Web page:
Friday's "news analysis" by Richard Stevenson, "The President From 9/11 Has Yet to Reappear," follows in the slanted footsteps of his previous one. The text box reads: "Still looking for vision in the face of national calamity."


The misery and loss of life following Hurricane Katrina and the flooding of New Orleans make it the worst calamity to hit the United States since the terrorist attacks of September 11, 2001. But after 9/11, many journalists insisted that their correct stance was rigid neutrality, refusing to call terrorists "terrorists" and insisting objectivity would be compromised by wearing lapel pins with the American flag.


Tuesday's Times story by Simon Romero on the efforts of Houston businesses to assist in Katrina relief efforts was fairly unobjectionable -- but the version that appeared in the Times' international edition (the International Herald Tribune) contained some political raunch sure to delight European readers of a left-wing bent.


Louisiana Democrats can lambaste Bush and the federal government's response to hurricane Katrina all they want without objection from the Times. But let Republican Gov. Haley Barbour dare praise the federal response, and it "raises eyebrows." That's according to a Tuesday story from reporter Michael Cooper, "Bush Has Staunch Defender Amid Critics on Gulf Coast." The text box reads: "Praise for the federal response from a rising G.O.P. star raises eyebrows in his state."


Geraldo Rivera appeared on The O'Reilly Factor this evening to discuss what he said was a false story printed by The New York Times. Television journalist, Alesssandra Stanley wrote the following snippet that is hidden at the bottom her the article:


     America’s media are, once again, predicting economic doom and gloom as a result of a natural disaster. Such predictions have been wrong before and, in the case of Hurricane Katrina, will likely turn out wrong again.


There was loads of competition, but perhaps the most cynical anti-Bush story to appear in the Times from the tragedy-filled holiday weekend came Monday from Adam Nagourney and Anne Kornblut, "White House Enacts a Plan To Ease Political Damage" which worked the cliches of a sinister Karl Rove trying to shift hurricane blame to New Orleans' Democrats.


The NY Times today seemed so excited to see former President Clinton involved in hurricane relief that it practically ignored his partner in this pursuit, former President Bush.  In fact, this article refers to Mr. Clinton by name at least 17 times, his wife five times, while the former President Bush is actually only named twice.  From this, one would think that he’s such an afterthought that this effort should be called the Clinton-Clinton Katrina Fund.

What is also striking about this article is its condescending tone toward current President Bush:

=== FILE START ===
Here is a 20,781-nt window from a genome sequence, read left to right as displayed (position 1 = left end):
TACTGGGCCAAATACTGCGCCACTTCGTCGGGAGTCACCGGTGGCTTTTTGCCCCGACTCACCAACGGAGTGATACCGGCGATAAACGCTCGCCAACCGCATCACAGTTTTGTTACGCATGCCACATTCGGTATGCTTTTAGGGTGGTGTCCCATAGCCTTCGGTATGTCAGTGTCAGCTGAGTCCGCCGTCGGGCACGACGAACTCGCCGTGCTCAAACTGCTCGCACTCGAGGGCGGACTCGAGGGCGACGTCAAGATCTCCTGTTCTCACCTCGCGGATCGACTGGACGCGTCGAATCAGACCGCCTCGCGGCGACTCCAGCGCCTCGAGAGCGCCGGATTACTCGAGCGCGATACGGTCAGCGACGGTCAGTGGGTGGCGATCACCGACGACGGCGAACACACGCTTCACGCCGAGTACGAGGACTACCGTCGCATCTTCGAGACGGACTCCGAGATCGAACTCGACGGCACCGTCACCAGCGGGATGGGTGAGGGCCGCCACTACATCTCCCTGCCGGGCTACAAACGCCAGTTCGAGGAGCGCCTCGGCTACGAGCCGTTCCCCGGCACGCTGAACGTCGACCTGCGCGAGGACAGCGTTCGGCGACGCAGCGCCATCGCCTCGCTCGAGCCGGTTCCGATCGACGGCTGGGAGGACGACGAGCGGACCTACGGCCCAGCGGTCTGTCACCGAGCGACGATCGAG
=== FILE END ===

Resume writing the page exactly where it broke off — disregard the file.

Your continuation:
When David Brooks first joined the NY Times in September 2003, it initially seemed that he was going to be able to keep his conservative leanings, and would be a fine replacement for William Safire once the latter had retired.  However, lately it seems that Mr. Brooks is being co-opted by others on the Times editorial staff.

In fact, his latest op-ed sounds like it could have been written by either Paul Krugman or Maureen Dowd:

The scrapbook of history accords but a few pages to each decade, and it is already clear that the pages devoted to this one will be grisly. There will be pictures of bodies falling from the twin towers, beheaded kidnapping victims in Iraq and corpses still floating in the waterways of New Orleans five days after the disaster that caused them.

And:

Katrina means that the political culture, already sour and bloody-minded in many quarters, will shift. There will be a reaction. There will be more impatience for something new. There is going to be some sort of big bang as people respond to the cumulative blows of bad events and try to fundamentally change the way things are.



Well, we all knew this was coming.  A New York Times editorial quite strongly suggests that income tax rates in our nation should now be raised as a result of Hurricane Katrina:

Congress and the president had better get the message: an extraordinary time is upon the nation. The annihilation in New Orleans is an irrefutable sign that the national tax-cut party is over. So is the idea that American voters cannot be required to accept sacrifice or inconvenience, no matter how great the crisis. This country is better than that.

Yep.  With higher fuel prices, along with what are sure to be higher heating and electricity bills this winter, what all those suffering from hurricane damages definitively need is higher federal income taxes.



In the days since Hurricane Katrina struck, there has been a lot of hand-wringing and finger-pointing at the Bush administration concerning budget cuts to the Army Corps of Engineers that might have shored up the levee system surrounding New Orleans/>/>.  The most recent such tirade comes fro



As depicted in a recent posting by NewsBusters own David Pierre, cable outlets like CNN have started to depict race as a "hindrance of choice" to the rescue efforts that are taking place on a massive scale in New Orleans/>/>.  Predictably, old media outlets like the New York Times have followed suit.